Bone metastases and the pain they cause are common complications of advanced prostate cancer.

Treatment for bone metastases varies according to each patient’s overall health and cancer prognosis and usually involves some type of radiation therapy or administration of the bone-targeting agents called bisphosphonates. Before instituting a specific regimen, however, most physicians will want to discuss lifestyle habits and diet with the patient. Treatment for bone metastases and prostate cancer is sometimes exhausting and painful, but these aspects of therapy can be lessened if the patient maintains healthy eating and exercise habits. In particular, patients must be sure to maintain adequate levels of calcium and vitamin D, as these are crucial to the general health of the bones.

Radiation therapy and bisphosphonates are two ways to treat bone metastases and the accompanying pain. Radiation therapy is delivered via an x-ray machine (ie, External beam radiation therapy or EBRT) and by the injection of radiopharmaceuticals (ie, radioactive drugs). EBRT uses powerful x-rays to destroy the cancer cells found in bone. This type of treatment is developed and planned by a radiation oncologist, who determines exactly what areas of the bone need to be targeted. Precise and careful delivery of the x-rays will minimize damage to the surrounding bone and muscle tissue.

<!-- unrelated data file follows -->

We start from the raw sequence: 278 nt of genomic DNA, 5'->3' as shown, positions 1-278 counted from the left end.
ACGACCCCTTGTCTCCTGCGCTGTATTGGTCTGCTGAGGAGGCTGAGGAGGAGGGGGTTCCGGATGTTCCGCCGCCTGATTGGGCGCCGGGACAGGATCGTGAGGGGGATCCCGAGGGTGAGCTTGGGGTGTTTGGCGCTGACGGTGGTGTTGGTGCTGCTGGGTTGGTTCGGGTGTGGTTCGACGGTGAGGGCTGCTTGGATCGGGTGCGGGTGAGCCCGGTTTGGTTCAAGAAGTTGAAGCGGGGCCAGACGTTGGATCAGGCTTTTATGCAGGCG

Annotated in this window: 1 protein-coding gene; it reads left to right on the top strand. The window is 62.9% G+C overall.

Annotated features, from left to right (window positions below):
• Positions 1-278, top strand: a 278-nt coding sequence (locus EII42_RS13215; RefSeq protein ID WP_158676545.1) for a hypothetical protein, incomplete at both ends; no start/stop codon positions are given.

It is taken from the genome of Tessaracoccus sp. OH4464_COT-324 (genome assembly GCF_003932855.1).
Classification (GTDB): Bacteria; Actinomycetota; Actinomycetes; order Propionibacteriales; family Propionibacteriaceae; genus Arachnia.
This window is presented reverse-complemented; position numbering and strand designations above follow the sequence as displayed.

Strontium (ie, Metastron) and samarium (ie, Quadramet) are the two drugs used to treat bone metastases. In this type of radiation therapy, one of the drugs is injected into a vein, where it travels directly to the site of the bone metastasis and settles there, releasing radiation to kill the cancer cells. Studies have shown that strontium can be effective in relieving pain particularly when administered after doxorubicin (ie, Adriamycin), a drug commonly used in chemotherapy.

Radiopharmaceuticals and EBRT are called “directed palliative treatments” because they can target and alleviate pain in a specific area of the body.